The Nats may jump for joy at the prospect of ruining another team's season.
The Washington Nationals probably won't make the 2013 MLB Playoffs.
They are currently 62-64, 15 games behind the Atlanta Braves in the NL East standings, and 9.5 games behind the Cincinnati Reds for the second and final spot in the NL Wild Card standings. Not exactly where the Nats thought they would be at this point in the 2013 season.
Hey, at least they can play spoiler.
The Nats still have to play the remaining 36 games on their regular season schedule. Perhaps a team-wide case of schadenfreude would be the only way to find meaning in this sorely disappointing campaign.
Here now are three reasons the Washington Nationals can still play spoiler.
Note: All statistics updated through August 21 courtesy of MLB.com unless noted otherwise.
Stephen Strasburg could throw a wrench in someone's postseason plans.
Yes, the 2013 Nationals have struggled on offense, ranking 11th in the National League in batting average at .246, and 12th in runs scored with 482. They have also struggled on defense, committing 86 errors, fifth-most in the NL.
But the Nats have not struggled from the mound this season.
Washington's starting pitchers rank ninth in the NL in starter ERA. In particular, Stephen Strasburg, Gio Gonzalez and Jordan Zimmermann give the Nats the three-headed monster that is perfect for dominating a short series—even if it's in the regular season.
Strasburg is currently 6-9 with a 2.93 ERA and 154 strikeouts, Gonzales is 7-6 with a 3.38 ERA and 155 strikeouts and Zimmermann has a 14-7 record while compiling a 3.37 ERA and striking out 121. All three pitchers rank in the top 25 in the NL in both ERA and strikeouts.
The Nationals' pitching may not be enough to get them into the playoffs, but it should be enough to keep other teams out.
Jayson Werth has led the charge for the Nationals in the second half of the season.
The Nationals offense as a whole may be struggling this season, but Jayson Werth most certainly is not.
Werth is batting .330 in 336 at-bats through 95 games played. The Nats' right fielder has 18 home runs, 56 RBI and 63 runs scored, with a .408 on-base percentage and a .530 slugging percentage. Werth is currently tied for the Nationals' team lead in home runs, tied for third in RBI and leads in runs scored.
Due to an earlier injury, the 34-year-old has only 385 plate appearances, according to Baseball-Reference.com. Werth needs 3.1 plate appearances per team game played to qualify for the batting title. At this point in the Nationals' season, that equates to 390.6 plate appearances, which means he should qualify by the weekend. Werth, who has never won a batting title, would instantly jump into the top three in the NL in batting average.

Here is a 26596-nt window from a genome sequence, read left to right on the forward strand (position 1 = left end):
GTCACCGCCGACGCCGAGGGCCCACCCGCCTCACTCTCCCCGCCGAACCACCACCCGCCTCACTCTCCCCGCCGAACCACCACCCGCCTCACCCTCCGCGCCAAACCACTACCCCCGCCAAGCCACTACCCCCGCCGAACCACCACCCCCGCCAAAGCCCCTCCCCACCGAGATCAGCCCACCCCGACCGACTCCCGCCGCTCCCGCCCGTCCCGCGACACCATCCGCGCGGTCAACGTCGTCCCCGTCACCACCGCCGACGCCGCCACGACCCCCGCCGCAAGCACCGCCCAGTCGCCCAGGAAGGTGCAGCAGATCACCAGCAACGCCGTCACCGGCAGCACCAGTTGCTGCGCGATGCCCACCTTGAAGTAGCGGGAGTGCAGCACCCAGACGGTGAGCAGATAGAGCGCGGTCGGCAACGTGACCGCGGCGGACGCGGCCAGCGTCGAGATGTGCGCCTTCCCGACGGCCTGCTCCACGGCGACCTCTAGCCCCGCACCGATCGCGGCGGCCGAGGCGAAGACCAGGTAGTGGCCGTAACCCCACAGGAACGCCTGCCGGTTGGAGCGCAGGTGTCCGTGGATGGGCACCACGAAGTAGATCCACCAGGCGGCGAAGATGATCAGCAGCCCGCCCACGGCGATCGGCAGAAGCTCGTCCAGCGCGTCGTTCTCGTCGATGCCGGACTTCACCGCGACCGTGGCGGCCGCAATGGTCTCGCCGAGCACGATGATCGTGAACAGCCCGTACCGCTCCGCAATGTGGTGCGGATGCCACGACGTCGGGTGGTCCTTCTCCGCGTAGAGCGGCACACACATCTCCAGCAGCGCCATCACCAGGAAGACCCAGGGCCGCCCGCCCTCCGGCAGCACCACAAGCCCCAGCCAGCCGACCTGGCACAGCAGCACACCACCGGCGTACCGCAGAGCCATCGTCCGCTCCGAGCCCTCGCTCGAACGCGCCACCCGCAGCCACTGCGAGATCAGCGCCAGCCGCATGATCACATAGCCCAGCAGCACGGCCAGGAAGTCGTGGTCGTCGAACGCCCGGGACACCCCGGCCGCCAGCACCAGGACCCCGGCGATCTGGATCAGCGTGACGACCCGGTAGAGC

But even if he doesn't win the batting title, Werth can still carry the Nationals—just as he has since the All-Star Break.
In that span, Werth is leading the National League with a .404 batting average and a 1.173 OPS (minimum 100 at-bats), while also ranking second in home runs with eight and being tied for fourth in RBI with 23. Opponents of the Nationals down the stretch better pray to the Baseball Gods that Jayson Werth goes cold for three or four games.
The Nationals still could have something to say about the Braves' postseason fortunes.
Thanks to the schedule makers, the Nationals will have the chance to disrupt the playoff aspirations of four different MLB teams, covering four divisions in both the NL and the AL.
Take a look at the four series in question, with an emphasis on each opponent's realistic postseason goals, in order of priority:
|SERIES DATES||OPPONENT||RECORD||DIVISION||RANK||REALISTIC GOAL(S)|
|August 23-25||Kansas City Royals||64-61||AL Central||3rd||Wild Card, Division Title|
|September 16-18||Atlanta Braves||77-49||NL East||1st||Best Record|
|September 23-25||St. Louis Cardinals||73-53||NL Central||2nd||Division Title|
|September 27-29||Arizona Diamondbacks||65-60||NL West||2nd||Wild Card, Division Title|
If the Nats want to play spoiler, they can take their pick of victims.